Had director Garry Marshall consulted me during the postproduction editing stage of Pretty Woman, the film would have ended with Julia Roberts’ lovable hooker Vivian being driven away from the Beverly Wilshire to the strains of Roxette’s “It Must Have Been Love”. We would also have seen the wonderfully empty Richard Gere’s emotionally distant corporate raider Edward standing on a Wilshire balcony, mourning the loss of the only woman he ever truly loved, or at least the only one he ever paid three grand to fuck for a week.
Fade to black. Cut. Print. Roll credits.
Oh, no, you say, not so fast, Cecil B. DeSmitty. You want the fairy tale, just like Vivian tells Edward before that particular montage. Lots of people wanted the fairy tale. Garry Marshall certainly wanted the fairy tale, and instead of a relatively reasonable ending to a film with a decidedly unreasonable premise, we got Sir Edward riding in to “save” Princess Vivian from turning her life around on her own terms, whisking her away to be his well-cared-for trophy wife forever and ever, amen.
I suppose it would be extra curmudgeonly of me to insist on my alternate ending, but here’s the thing: it was a great, all-too-brief montage. The melancholy look on Vivian’s face as the car drives off; the way she bugs her eyes out to keep from crying, then looks back anyway; the super-vacant way Edward peers over the balcony—these were the realest reactions in the entire movie. And they were set to the most heartbreaking of lost-love anthems, that wonderful Roxette track, whose opening verse so perfectly sets the tone of loneliness, both present and impending:
Lay a whisper on my pillow
Leave the winter on the ground
I wake up lonely, there’s air of silence
In the bedroom and all around
Touch me now, I close my eyes and dream away
It must have been love but it’s over now
It was the highlight of the film’s soundtrack, a Number One hit by arguably the most popular band in the world at that moment. The album, like the movie, was a smash, peaking at Number Four during at 91-week run on the album chart, selling over three million copies in the process.
While Roxette provided the biggest hit on the record, there was no shortage of solid pop music therein. Go West contributed the most excellent “King of Wishful Thinking,” a Top Ten hit in its own right, with its bouncy, immediately memorable chorus. Go-Go Jane Wiedlin gave us “Tangled,” a tasty pop confection that stands at the top of her solo work. Both were radio-friendly songs of a mighty high order.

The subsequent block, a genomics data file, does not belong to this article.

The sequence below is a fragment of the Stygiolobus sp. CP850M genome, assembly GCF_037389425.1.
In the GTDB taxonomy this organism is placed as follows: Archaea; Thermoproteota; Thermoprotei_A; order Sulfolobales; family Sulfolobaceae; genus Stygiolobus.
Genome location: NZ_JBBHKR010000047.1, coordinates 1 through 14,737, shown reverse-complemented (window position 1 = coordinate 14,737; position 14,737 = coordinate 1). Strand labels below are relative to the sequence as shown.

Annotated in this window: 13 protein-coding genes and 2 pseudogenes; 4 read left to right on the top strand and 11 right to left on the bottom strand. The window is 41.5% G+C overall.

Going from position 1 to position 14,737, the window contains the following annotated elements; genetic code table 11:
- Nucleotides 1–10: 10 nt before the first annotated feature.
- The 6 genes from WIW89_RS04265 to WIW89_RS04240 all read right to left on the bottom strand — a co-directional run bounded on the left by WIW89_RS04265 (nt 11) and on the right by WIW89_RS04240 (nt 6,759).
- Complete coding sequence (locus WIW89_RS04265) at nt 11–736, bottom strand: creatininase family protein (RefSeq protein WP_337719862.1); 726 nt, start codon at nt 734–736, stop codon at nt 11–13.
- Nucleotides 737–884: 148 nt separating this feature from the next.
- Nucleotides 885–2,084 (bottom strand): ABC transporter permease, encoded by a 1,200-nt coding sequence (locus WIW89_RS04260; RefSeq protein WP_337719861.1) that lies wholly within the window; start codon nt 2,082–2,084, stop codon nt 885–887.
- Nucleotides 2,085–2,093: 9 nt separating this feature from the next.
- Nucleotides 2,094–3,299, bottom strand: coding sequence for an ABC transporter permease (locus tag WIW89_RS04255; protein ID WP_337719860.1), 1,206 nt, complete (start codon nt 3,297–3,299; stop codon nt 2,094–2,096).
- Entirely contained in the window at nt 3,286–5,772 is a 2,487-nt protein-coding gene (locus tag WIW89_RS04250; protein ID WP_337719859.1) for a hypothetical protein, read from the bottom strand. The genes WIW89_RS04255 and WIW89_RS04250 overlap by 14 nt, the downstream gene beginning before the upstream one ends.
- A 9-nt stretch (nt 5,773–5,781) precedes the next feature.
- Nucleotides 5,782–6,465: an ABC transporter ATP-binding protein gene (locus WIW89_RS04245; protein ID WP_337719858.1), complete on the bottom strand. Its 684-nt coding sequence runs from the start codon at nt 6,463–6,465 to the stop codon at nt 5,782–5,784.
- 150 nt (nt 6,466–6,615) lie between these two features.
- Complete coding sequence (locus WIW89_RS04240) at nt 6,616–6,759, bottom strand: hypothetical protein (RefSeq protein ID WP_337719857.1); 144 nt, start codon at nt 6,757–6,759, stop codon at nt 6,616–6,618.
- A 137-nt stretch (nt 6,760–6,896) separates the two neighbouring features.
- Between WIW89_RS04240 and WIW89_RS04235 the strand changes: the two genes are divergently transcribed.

What would an almost-’80s soundtrack be without a love ballad from Peter Cetera? “No Explanation” might not have had a jaw-droppingly geeky video to push it to the VH-1 crowd, but it works as a piece of soundtrack fluff. I’m also partial to Lauren Wood’s “Fallen,” which accompanied the scene in which Edward takes Vivian to the opera (who could forget that plane-flying-at-sunset shot, or the too-brief San Francisco at night shot? If Garry Marshall had consulted me, both would have been considerably longer). Wood’s previous claim to fame was a song called “Please Don’t Leave,” a duet with, you guessed it —
There are some clunkers here, too. Natalie Cole’s vanilla “Wild Women Do” sounds anything but wild, and the damn thing kicks off the album. It’s followed by an ill-conceived remix of “Fame” by David Bowie (this was, after all, his Tin Machine/Glass Spider period, when he pretty much pissed on his past whenever possible). And why the soundtrack folks used Christopher Otcasek anemic cover of Johnny O’Keefe’s “Real Wild Child (Wild One)” instead of Iggy Pop’s much cooler version is beyond comprehension.
All in all, though, the prototypical ’90s chick flick had a damn fine soundtrack record to accompany it. I just wish I’d have been asked about that ending. On second thought, perhaps this one works better: